The wheels will still go round and round, but bus service all through Dallas County will not be the same after voters decided end the public agency overseeing transportation for nine school districts.

Proposition A, which would have continued Dallas County Schools, failed 58 to 42-percent on Tuesday.

The Texas Comptroller will now appoint a "dissolution committee" by Friday that will work on the orderly winding down of DCS by June 30, 2018.

The existing elected school board and superintendent will be dissolved on November 15.

On Wednesday, Dallas ISD superintendent Michael Hinojosa said the state second largest district will likely take over transportation in-house for a period of time.

“It’s going to be very difficult for someone to handle us externally unless we did a hybrid solution, so we’re considering all those items,” Hinojosa said.

DISD commits $54 million annually to DCS to provide transportation for nearly 30,000 students.

Hinojosa says those costs are likely to increase, at least at the outset.

“There may be some one time costs, we’re going to present to our board next month our plan," Hinojosa said. "But we think eventually after the one time costs are handled, the taxpayers are going to be better off.”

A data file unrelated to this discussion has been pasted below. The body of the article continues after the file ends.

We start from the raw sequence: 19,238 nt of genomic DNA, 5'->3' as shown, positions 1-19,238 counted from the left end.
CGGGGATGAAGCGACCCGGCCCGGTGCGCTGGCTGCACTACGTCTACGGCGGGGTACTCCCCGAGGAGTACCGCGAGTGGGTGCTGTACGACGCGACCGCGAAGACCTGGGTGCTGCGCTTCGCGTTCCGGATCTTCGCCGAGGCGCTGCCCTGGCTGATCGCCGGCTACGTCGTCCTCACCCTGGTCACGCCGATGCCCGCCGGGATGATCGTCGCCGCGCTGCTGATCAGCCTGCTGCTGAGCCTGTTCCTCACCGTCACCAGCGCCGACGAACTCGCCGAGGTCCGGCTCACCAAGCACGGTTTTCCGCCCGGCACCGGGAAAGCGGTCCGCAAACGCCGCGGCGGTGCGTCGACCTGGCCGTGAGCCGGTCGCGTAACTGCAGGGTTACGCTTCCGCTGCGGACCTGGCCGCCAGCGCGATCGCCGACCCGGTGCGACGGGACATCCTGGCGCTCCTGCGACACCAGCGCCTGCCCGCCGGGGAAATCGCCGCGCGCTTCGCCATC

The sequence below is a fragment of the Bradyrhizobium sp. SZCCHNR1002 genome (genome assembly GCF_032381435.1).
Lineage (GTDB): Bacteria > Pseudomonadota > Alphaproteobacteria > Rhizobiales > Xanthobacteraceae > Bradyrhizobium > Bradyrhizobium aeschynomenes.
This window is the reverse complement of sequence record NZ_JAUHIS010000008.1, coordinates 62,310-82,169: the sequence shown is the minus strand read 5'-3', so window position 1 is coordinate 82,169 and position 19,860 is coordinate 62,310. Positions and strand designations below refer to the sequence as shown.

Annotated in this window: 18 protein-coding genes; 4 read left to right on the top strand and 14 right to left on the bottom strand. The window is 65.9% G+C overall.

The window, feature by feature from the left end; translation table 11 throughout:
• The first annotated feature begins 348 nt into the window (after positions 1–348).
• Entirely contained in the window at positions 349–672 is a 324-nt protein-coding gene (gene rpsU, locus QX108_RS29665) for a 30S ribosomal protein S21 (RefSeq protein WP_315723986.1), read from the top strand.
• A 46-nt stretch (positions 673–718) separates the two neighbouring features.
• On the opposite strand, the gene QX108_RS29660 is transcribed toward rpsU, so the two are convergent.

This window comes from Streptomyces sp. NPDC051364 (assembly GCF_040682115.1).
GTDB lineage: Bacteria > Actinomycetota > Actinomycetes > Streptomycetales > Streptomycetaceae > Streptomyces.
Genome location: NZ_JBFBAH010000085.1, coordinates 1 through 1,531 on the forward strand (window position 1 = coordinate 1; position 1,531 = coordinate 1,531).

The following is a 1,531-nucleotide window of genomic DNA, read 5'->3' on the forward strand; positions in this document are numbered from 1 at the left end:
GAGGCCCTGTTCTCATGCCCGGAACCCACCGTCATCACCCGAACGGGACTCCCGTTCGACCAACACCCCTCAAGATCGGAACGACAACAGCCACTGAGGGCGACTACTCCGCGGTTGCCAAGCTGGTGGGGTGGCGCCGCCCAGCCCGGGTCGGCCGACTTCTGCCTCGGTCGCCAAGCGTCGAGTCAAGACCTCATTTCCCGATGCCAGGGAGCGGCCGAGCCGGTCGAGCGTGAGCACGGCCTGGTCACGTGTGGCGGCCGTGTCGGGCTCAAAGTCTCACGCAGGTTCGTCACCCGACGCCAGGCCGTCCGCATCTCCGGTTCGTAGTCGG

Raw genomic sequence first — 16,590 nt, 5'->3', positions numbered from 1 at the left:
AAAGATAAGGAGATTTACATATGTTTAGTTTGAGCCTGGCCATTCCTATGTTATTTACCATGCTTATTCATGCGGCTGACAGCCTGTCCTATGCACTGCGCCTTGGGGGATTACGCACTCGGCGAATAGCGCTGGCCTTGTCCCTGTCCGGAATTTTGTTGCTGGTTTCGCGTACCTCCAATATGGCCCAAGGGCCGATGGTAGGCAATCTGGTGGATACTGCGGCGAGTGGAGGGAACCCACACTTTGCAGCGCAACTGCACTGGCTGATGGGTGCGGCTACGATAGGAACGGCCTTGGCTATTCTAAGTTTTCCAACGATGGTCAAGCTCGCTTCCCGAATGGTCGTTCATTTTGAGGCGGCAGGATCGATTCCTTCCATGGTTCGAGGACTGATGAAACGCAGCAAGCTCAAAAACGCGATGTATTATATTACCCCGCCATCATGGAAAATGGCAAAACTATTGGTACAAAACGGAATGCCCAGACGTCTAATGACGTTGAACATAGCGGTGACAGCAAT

Other school districts told WFAA on Wednesday they expect costs to increase.

Cedar Hill ISD, one of nine districts that utilizes DCS, anticipates it will spend upwards of $1 million more annually for transportation and will need to purchase 59 buses to provide a comparable level of service.

Dale Kaiser, with the National Education Association, says those costs will eventually trickle down to taxpayers.

"They’re going to find out that their own taxes for their own local school districts are going to go up," Kaiser said. "Either that or there’s going to be student programming cuts in those ISD’s.”

Hinojosa said he does not know yet what the cost for year one will be, but plans to submit that estimated amount to Dallas ISD trustees on November 29.

While many complained about the bus service in general, there were also complaints directed toward its high cost and problems with drivers, among other things.

School districts will have one year to find a new school bus provider. It will now be up to a board to ensure a smooth transition.